I’ve mainly been a trolling fisherman but just recently decided to do more fishing from the shore and that’s when I decided to pick up the Shimano SLX baitcaster. In this post, I’m going to be reviewing the reel and talking about whether or not it’s the best baitcaster reel under $100.
Shimano is one of the top reel companies on the market and the SLX is one of their entry-level models. It’s one of the better-looking reels in this price range and is one of the smoother ones I’ve tried. I can’t talk about quality yet because I haven’t had it long enough but in terms of performance, it’s currently my favorite baitcaster reel under $100.
If that’s all the info you were looking for then great. If you want a more detailed review or to know the cheapest place to pick one up then continue reading.
Style & Comfort
The first thing about the SLX that caught my attention was how nice it looked. I’m a big fan of the mostly black frame with the dark blue spool and adjustment knobs. I thought it looked much better than most of the others.
On the reel side, you have the drag tension adjuster and also the spool tension knob. Both are easily adjusted with one hand.
On the other side, you have the brake system where you can set how much brake you want. It doesn’t have the turning adjustment that a lot of others have but all you have to do is flick the switch, pop the cap off, and then push up the little plastic pieces.
All in all, the style is great in my opinion and it’s a super comfortable reel to use and adjust on the fly.
Quality & Performance
The quality of the SLX seems to be great from the limited time I’ve had it. I can’t say for sure yet but I wouldn’t have bought it if I didn’t think it was quality. Also, Shimano is one of the best reel companies out there so I’m not really worried.
When I’m talking about performance I’m referring to how well it casts out and how smooth it reels in. I haven’t really tested out too many of the really expensive reels but I have used others in this price range and I’m pretty confident in saying the SLX is my favorite.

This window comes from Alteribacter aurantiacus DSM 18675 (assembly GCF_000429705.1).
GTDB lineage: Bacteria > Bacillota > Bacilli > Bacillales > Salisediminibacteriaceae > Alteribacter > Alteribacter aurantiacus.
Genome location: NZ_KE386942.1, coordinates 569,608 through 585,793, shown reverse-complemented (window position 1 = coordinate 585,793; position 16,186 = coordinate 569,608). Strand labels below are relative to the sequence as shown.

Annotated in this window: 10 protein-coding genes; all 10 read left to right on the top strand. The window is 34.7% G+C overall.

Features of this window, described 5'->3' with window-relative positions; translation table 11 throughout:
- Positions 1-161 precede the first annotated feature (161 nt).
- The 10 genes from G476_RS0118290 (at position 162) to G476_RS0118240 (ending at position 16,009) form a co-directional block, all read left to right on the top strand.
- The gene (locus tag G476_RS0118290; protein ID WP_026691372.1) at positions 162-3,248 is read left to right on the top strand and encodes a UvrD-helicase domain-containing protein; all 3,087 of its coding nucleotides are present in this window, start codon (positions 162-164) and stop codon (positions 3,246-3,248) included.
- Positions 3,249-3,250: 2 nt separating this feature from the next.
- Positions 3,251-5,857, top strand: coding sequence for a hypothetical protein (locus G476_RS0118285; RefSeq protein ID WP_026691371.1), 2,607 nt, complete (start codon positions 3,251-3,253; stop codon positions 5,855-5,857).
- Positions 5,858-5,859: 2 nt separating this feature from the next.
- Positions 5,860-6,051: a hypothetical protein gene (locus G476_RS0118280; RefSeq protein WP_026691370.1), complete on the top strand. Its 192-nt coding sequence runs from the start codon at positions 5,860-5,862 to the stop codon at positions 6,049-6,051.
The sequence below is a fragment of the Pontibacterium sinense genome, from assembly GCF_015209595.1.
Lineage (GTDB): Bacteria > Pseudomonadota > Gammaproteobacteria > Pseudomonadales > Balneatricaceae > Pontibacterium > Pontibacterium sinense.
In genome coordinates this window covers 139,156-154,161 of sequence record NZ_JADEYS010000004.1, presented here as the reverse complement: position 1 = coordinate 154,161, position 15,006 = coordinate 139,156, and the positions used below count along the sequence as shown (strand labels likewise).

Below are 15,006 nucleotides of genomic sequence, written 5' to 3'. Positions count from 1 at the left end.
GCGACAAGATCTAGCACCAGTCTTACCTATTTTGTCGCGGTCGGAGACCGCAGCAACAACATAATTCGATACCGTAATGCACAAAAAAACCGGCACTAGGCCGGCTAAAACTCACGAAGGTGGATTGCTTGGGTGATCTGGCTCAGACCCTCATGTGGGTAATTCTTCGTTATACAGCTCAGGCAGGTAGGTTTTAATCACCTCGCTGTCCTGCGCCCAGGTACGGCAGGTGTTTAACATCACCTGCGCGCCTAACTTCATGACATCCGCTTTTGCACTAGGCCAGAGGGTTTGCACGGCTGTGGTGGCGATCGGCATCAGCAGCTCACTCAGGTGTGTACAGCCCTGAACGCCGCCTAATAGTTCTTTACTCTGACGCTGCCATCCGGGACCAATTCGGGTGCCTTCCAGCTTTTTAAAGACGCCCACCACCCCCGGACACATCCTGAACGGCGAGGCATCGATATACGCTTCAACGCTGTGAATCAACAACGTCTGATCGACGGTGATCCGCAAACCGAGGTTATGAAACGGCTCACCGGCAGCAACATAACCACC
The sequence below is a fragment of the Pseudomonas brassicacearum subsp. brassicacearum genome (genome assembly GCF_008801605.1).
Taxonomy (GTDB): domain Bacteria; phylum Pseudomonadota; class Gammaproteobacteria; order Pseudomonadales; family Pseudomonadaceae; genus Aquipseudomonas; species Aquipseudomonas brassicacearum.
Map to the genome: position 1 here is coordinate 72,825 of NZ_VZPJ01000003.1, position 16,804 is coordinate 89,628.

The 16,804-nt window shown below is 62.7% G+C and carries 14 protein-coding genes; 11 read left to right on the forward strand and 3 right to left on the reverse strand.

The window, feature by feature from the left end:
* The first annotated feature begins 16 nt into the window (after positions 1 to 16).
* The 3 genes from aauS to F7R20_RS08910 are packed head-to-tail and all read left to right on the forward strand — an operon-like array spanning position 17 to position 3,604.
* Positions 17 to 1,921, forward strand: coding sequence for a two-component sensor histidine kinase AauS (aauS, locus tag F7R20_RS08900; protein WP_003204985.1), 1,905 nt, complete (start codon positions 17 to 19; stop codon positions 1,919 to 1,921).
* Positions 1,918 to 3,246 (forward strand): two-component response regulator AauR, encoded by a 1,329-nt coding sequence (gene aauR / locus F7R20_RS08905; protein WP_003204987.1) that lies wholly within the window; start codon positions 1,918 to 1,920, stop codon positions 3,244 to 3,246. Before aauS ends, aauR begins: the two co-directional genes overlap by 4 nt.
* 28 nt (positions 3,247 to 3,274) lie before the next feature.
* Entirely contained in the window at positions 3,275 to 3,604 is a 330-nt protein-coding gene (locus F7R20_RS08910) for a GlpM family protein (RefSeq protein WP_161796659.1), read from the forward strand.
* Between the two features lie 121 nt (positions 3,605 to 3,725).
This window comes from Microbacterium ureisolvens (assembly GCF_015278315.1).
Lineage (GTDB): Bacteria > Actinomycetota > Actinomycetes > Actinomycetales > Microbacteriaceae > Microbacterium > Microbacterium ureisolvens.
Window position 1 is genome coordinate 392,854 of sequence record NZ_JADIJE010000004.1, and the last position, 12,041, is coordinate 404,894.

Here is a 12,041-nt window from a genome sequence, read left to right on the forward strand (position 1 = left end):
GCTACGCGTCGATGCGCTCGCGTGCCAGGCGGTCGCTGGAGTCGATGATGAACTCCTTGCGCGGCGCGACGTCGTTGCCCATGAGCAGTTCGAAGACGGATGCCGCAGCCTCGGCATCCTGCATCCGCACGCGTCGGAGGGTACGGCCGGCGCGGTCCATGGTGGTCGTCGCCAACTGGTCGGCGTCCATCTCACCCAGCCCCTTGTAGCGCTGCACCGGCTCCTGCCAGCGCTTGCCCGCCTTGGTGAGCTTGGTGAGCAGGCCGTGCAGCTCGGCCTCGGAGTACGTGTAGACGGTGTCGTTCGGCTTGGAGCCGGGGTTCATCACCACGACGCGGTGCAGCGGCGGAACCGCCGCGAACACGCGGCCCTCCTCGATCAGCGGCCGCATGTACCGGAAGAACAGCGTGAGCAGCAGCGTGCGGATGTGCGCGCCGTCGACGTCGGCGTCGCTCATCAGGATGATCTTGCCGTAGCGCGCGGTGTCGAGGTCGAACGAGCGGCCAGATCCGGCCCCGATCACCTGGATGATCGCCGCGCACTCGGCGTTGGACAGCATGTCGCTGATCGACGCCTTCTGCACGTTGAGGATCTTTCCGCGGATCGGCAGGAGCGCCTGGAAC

As long as you have the right line on it it should perform really well. I originally had a braided mainline with a fluorocarbon leader and the casting was perfectly fine but it slipped a bit while reeling in. I took the braid off, put a couple of wraps on fluorocarbon on as backing, put the braided line back on, and still had the leader and it performed much better.
I’d recommend the braided line because it’s stronger and it tangles less. It also makes the rod much more sensitive and will make a $ 100-rod reel like it cost $500. I put the reel on an Ugly Stik Elite casting rod (which is inexpensive as well).
- The price can’t be beaten.
- With the right line, it casts out nicely.
- The reel is smooth and has grippy rubber handles.
- I’d easily pay $200 for it.
- The crank is a little chunkier and not as smooth as the higher-end models.
- The brake isn’t as quick to adjust as some.
- Casting Distance: 9
- Crank Smoothness: 8
- Quality: 9
- My Personal Score: 9.5
Frequently Asked Questions
Q. Can you saltwater fish with the SLX?
A. Yes, you can.
Q. Does the SLX come in both left and right-handed?
A. Yes, it does.
Q. What pound drag does the SLX have?
A. Around 12 lbs.
Q. How much line can the SLX hold?
A. Around 150 yards with 20 lb braid.
Overall, if you’re looking for an entry-level baitcasting reel and don’t want to break the bank then this could be perfect for you. I’ve been using it quite a bit lately and it’s been awesome. Like I was saying before, I’d easily pay $200 for it because of the performance I got out of it.
It’s not as smooth as some of the higher-end reels but they’re only slightly better in my opinion. As long as you get a quality line for the reel, use the right tackle, and oil/clean it then you should have it for a long time.
How To Setup The SLX
If you decided to pick one up for yourself then I’ll show you how to set it up properly. I’ve played around with it quite a bit and it’s important to do things the right way (otherwise it’ll be a mess).
Step 1: Take the spool out and oil the bearings on both sides (do this regularly).
Step 2: Tighten the drag and spool adjuster.
Step 3: Do a couple of wraps with a fluorocarbon or monofilament line as a backing to cover the spool (this prevents slippage). Put the line through the hole on your reel and go on top of the metal bar. Tie the line on your spool and cover the spool.
Step 4: Attach your braided line to the backing line and fill the spool until there’s a 1/8 inch gap between the line and spool.
Step 5: Attach a leader line (fluorocarbon or monofilament) and have it so the knot is between the reel and the first loop (you don’t want that knot in the spool because it’ll impact your casting).
Step 6: Open your side panel (where it says SLX) and flip down the 6 pieces of plastic so they move. These are the brakes and if you’ve never used a baitcaster then these should all be on. When they’re up and not moving then the brakes are off. When they’re down and moving then the brakes are on.
Step 7: Tighten the spool knob so that when you press the cast button your lure will slowly start to fall. Tighten your drag to a reasonable amount.
Step 8: Cast it out using your thumb to control the line as it goes out.
Happy fishing. If you want to catch more fish, use more hooks.
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